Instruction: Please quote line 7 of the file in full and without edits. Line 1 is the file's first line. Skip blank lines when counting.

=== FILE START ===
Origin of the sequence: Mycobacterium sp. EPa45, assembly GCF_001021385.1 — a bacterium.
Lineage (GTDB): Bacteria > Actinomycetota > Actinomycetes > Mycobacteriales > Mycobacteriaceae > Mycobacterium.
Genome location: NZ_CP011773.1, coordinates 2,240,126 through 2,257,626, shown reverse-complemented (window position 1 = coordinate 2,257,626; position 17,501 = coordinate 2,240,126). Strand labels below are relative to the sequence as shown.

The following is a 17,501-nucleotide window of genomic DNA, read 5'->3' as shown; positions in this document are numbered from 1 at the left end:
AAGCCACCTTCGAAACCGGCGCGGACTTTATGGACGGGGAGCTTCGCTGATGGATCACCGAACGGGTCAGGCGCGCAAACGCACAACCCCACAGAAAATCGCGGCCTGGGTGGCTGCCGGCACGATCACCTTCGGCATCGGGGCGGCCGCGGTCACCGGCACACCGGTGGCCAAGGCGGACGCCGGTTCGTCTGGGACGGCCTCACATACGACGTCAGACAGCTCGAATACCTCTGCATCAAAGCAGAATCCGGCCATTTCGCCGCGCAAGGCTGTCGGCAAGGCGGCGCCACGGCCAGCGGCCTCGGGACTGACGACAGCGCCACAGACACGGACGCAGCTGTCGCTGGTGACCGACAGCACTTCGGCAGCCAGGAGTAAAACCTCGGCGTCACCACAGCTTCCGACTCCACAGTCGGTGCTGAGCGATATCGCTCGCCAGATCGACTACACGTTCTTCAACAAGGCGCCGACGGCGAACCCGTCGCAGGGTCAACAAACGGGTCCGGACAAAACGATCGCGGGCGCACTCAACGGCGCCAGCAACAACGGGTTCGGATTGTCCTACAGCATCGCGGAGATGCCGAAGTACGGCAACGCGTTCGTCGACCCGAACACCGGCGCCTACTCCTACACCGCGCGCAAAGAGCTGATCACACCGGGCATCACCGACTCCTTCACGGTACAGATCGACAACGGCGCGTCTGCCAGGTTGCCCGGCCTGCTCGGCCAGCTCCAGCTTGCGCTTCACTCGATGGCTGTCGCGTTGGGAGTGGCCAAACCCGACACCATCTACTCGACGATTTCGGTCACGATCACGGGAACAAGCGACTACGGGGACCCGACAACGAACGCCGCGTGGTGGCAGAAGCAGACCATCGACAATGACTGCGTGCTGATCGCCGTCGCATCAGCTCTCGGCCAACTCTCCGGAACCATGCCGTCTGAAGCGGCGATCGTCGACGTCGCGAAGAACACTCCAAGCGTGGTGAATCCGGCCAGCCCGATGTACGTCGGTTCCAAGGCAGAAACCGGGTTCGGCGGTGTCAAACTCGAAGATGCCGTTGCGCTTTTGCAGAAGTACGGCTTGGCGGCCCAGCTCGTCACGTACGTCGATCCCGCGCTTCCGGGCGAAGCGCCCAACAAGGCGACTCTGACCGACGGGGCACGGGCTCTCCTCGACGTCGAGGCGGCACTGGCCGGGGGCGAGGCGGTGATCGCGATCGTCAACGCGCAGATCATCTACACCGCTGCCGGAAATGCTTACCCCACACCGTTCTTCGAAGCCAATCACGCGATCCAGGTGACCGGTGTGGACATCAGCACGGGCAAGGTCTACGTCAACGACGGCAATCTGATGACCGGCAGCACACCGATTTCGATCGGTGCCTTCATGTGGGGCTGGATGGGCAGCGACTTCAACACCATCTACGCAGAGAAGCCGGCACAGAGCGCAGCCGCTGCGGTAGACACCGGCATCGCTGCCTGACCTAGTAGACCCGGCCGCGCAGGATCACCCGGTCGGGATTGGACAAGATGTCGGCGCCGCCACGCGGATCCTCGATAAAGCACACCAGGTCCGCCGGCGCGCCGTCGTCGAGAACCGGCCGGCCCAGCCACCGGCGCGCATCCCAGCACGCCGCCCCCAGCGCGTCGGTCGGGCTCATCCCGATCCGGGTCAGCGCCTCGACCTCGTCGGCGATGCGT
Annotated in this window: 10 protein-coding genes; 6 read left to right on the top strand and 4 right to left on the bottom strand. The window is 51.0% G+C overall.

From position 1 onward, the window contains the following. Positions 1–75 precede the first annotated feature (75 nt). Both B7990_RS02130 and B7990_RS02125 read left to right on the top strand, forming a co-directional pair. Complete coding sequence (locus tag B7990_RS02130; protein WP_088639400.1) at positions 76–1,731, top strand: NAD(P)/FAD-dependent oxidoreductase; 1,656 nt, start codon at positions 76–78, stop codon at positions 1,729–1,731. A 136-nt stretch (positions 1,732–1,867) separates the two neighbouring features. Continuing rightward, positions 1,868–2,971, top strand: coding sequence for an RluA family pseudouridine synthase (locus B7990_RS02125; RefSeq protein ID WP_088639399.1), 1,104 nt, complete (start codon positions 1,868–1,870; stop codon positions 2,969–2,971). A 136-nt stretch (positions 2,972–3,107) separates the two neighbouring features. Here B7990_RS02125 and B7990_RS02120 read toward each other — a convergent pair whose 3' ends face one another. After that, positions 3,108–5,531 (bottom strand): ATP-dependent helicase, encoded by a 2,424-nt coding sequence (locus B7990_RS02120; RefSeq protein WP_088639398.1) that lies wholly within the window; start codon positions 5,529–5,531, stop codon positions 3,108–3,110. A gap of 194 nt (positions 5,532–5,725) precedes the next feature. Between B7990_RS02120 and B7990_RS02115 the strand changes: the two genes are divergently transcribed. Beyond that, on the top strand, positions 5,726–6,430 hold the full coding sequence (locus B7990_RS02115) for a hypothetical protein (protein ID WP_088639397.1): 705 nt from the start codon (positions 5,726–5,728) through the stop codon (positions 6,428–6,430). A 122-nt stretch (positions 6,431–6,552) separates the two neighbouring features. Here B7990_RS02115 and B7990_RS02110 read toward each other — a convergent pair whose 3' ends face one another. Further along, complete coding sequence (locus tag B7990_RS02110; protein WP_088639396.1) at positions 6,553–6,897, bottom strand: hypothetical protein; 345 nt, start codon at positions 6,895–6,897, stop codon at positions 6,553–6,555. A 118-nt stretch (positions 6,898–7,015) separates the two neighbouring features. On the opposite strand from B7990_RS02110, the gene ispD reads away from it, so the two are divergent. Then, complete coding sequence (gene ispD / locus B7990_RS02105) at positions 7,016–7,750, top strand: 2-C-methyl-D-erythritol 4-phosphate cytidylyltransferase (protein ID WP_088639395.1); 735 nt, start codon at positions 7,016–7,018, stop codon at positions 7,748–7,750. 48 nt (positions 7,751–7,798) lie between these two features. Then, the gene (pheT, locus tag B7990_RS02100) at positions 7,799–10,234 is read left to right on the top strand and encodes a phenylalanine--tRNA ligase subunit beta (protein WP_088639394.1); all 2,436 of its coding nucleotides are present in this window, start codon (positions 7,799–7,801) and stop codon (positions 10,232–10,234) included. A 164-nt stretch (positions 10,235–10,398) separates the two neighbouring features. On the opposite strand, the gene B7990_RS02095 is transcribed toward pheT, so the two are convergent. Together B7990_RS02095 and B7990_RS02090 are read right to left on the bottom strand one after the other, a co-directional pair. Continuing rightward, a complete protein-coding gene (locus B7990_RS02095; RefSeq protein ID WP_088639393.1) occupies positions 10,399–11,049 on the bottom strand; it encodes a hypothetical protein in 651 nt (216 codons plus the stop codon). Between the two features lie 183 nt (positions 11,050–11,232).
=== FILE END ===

From position 1 onward, the window contains the following. Positions 1–75 precede the first annotated feature (75 nt). Both B7990_RS02130 and B7990_RS02125 read left to right on the top strand, forming a co-directional pair. Complete coding sequence (locus tag B7990_RS02130; protein WP_088639400.1) at positions 76–1,731, top strand: NAD(P)/FAD-dependent oxidoreductase; 1,656 nt, start codon at positions 76–78, stop codon at positions 1,729–1,731. A 136-nt stretch (positions 1,732–1,867) separates the two neighbouring features. Continuing rightward, positions 1,868–2,971, top strand: coding sequence for an RluA family pseudouridine synthase (locus B7990_RS02125; RefSeq protein ID WP_088639399.1), 1,104 nt, complete (start codon positions 1,868–1,870; stop codon positions 2,969–2,971). A 136-nt stretch (positions 2,972–3,107) separates the two neighbouring features. Here B7990_RS02125 and B7990_RS02120 read toward each other — a convergent pair whose 3' ends face one another. After that, positions 3,108–5,531 (bottom strand): ATP-dependent helicase, encoded by a 2,424-nt coding sequence (locus B7990_RS02120; RefSeq protein WP_088639398.1) that lies wholly within the window; start codon positions 5,529–5,531, stop codon positions 3,108–3,110. A gap of 194 nt (positions 5,532–5,725) precedes the next feature. Between B7990_RS02120 and B7990_RS02115 the strand changes: the two genes are divergently transcribed. Beyond that, on the top strand, positions 5,726–6,430 hold the full coding sequence (locus B7990_RS02115) for a hypothetical protein (protein ID WP_088639397.1): 705 nt from the start codon (positions 5,726–5,728) through the stop codon (positions 6,428–6,430). A 122-nt stretch (positions 6,431–6,552) separates the two neighbouring features. Here B7990_RS02115 and B7990_RS02110 read toward each other — a convergent pair whose 3' ends face one another. Further along, complete coding sequence (locus tag B7990_RS02110; protein WP_088639396.1) at positions 6,553–6,897, bottom strand: hypothetical protein; 345 nt, start codon at positions 6,895–6,897, stop codon at positions 6,553–6,555. A 118-nt stretch (positions 6,898–7,015) separates the two neighbouring features. On the opposite strand from B7990_RS02110, the gene ispD reads away from it, so the two are divergent. Then, complete coding sequence (gene ispD / locus B7990_RS02105) at positions 7,016–7,750, top strand: 2-C-methyl-D-erythritol 4-phosphate cytidylyltransferase (protein ID WP_088639395.1); 735 nt, start codon at positions 7,016–7,018, stop codon at positions 7,748–7,750. 48 nt (positions 7,751–7,798) lie between these two features. Then, the gene (pheT, locus tag B7990_RS02100) at positions 7,799–10,234 is read left to right on the top strand and encodes a phenylalanine--tRNA ligase subunit beta (protein WP_088639394.1); all 2,436 of its coding nucleotides are present in this window, start codon (positions 7,799–7,801) and stop codon (positions 10,232–10,234) included. A 164-nt stretch (positions 10,235–10,398) separates the two neighbouring features. On the opposite strand, the gene B7990_RS02095 is transcribed toward pheT, so the two are convergent. Together B7990_RS02095 and B7990_RS02090 are read right to left on the bottom strand one after the other, a co-directional pair. Continuing rightward, a complete protein-coding gene (locus B7990_RS02095; RefSeq protein ID WP_088639393.1) occupies positions 10,399–11,049 on the bottom strand; it encodes a hypothetical protein in 651 nt (216 codons plus the stop codon). Between the two features lie 183 nt (positions 11,050–11,232).